This is the first of two posts that looks at a sport management idea and attempts to apply it to agile working practices. Never let it be said that this blog would miss an opportunity to draw sporting analogies.
Fielding is an Attitude
I would hazard a guess that the vast majority of kids who grow up dreaming of being a cricket player, dream of becoming a star batsman, bowler or even a wicket keeper. Hardly anyone dreams of becoming a star fielder. Fielding ability may be a consideration when picking a team, but it is a secondary consideration behind a player’s ability to bowl or bat. And nowhere near as glamourous.
And yet despite all the efforts of the run-making batsman and wicket-taking bowlers, often it is fielding that makes the difference when it comes to winning or losing. There is even a saying in cricket – “catches win matches”. There are many tales in cricketing folklore of the batsman dropped on a low score who then goes on to make a match winning total. Or the miracle catch that removes the opposition’s key man and turns the match.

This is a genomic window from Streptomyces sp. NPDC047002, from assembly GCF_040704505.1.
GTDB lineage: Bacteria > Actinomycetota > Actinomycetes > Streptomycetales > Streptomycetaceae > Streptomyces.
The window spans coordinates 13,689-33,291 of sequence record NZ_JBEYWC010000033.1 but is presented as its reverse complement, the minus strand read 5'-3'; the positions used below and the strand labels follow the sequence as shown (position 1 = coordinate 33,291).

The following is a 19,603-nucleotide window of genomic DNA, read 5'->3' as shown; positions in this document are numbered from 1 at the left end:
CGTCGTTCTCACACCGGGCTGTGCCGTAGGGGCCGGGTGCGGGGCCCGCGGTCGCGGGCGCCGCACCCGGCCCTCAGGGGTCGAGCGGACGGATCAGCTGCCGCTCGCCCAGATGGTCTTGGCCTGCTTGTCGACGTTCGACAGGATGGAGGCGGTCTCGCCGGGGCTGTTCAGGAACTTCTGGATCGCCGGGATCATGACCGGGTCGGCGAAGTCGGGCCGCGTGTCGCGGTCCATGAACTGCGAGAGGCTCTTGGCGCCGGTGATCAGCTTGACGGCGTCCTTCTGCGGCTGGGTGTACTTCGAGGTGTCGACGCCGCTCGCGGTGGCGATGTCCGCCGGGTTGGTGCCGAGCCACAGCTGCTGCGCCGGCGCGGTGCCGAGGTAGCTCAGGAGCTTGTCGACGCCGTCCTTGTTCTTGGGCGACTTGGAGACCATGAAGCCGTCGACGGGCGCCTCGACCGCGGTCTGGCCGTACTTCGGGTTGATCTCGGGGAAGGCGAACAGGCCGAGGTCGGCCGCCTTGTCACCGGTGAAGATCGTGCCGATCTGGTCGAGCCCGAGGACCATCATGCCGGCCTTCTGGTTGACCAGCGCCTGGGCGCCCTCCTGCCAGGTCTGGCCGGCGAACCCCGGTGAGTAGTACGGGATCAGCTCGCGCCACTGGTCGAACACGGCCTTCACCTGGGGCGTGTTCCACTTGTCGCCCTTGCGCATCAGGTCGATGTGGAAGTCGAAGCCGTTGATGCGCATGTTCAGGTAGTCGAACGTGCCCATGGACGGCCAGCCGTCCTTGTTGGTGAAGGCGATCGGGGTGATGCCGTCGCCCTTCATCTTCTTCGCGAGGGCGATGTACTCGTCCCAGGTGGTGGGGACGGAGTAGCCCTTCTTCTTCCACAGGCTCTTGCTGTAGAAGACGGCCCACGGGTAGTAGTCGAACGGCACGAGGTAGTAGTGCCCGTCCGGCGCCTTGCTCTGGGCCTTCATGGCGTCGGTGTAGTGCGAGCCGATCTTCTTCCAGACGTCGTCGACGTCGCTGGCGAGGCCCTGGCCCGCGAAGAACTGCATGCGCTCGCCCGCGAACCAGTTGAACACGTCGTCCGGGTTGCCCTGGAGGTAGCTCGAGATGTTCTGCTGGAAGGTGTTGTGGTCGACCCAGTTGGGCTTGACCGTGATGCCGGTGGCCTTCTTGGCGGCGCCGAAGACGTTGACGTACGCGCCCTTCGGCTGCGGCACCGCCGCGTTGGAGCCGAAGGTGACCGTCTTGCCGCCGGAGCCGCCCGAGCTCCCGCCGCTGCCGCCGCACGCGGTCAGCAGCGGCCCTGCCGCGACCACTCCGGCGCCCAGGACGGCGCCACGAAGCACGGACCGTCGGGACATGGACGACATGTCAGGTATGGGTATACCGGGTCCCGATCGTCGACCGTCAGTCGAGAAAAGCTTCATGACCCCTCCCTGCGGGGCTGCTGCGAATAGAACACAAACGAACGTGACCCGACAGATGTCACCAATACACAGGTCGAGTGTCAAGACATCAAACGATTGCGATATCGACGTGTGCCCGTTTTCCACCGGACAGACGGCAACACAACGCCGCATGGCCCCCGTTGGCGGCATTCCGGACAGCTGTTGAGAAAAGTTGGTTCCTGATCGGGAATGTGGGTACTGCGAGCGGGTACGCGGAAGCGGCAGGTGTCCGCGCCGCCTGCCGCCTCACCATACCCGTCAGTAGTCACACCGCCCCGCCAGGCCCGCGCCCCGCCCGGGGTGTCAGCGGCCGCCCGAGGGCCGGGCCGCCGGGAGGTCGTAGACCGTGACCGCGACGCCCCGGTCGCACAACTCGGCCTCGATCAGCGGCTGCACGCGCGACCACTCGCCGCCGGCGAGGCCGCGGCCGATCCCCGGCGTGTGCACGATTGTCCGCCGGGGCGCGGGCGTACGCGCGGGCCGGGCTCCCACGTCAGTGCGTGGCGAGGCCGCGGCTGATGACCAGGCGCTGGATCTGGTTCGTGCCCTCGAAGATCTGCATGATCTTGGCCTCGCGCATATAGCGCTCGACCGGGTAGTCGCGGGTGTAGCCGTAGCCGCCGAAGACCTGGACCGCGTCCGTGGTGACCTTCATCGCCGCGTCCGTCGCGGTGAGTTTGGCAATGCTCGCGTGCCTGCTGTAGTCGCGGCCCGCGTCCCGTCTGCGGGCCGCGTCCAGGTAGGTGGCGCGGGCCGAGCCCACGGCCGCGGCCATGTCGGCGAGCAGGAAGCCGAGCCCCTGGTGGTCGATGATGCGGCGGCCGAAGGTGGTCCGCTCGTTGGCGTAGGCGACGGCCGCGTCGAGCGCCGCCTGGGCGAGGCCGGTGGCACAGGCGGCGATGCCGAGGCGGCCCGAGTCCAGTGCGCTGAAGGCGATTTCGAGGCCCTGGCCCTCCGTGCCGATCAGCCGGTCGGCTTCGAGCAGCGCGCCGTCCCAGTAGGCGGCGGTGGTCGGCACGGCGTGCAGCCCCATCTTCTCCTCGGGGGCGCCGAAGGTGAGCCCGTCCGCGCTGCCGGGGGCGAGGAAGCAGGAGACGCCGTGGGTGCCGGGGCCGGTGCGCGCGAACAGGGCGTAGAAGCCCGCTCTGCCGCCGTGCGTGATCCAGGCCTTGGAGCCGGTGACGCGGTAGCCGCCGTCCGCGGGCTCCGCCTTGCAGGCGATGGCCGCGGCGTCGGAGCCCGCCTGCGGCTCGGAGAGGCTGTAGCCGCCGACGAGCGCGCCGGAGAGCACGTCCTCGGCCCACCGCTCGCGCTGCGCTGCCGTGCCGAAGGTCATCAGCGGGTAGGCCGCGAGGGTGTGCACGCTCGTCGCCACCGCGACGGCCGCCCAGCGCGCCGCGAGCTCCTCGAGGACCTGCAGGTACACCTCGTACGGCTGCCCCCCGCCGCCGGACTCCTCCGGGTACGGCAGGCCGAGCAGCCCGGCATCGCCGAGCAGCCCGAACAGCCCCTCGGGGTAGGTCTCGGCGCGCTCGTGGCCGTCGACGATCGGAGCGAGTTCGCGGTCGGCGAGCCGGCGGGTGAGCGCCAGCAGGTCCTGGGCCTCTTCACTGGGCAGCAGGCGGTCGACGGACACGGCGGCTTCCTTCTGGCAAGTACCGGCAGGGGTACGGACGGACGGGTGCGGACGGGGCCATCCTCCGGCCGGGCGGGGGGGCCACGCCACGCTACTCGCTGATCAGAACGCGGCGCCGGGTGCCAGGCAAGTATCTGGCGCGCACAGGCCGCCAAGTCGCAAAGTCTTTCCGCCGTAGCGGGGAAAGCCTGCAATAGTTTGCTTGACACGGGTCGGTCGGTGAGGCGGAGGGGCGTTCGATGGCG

Early last year England’s cricket team appointed a new manager, Trevor Bayliss, a man with a fielding obsession. He describes it as an “attitude”, an attitude that needs to be instilled and adopted by every player. One of his first acts as manager was to take the players away to a fielding boot camp that yielded great results a few months later.
T-Shaped vs. I-Shaped People
This struck a chord with me. I have become obsessed with the ideas of “T-shaped” people vs “I-shaped” people. In an agile environment, it helps to break down role-based silos. In order to get things done, the developers may on occasions need to get involved with QA, support and releasing software. They maintain their depth of knowledge in their core skill-set – the long vertical part of the “T” – but help keep the flow going by getting involved in areas elsewhere – the horizontal short part of the “T”.
This is in contrast to an “I-shaped” person who offers depth in one area and nothing else. The developer who codes a story, then moves directly onto the coding part of another story.
A common complaint is that in order to be efficient, the developer needs to be freed up so that the majority of their time is spent on developing. Free up the business analyst so that they only do analysis. Lean thinking shows us that this is optimising the individual at the expense of slowing down end-to-end delivery.
Finding or developing “T-shaped” people is an important consideration if teams are going to achieve agile maturity. And if this is to happen, it is important that the teams realise that this behaviour is an attitude. It is better for this to be coached rather prescribed.
If the team achieves this, their ability to deliver value and quality with a regular cadence will be greatly enhanced.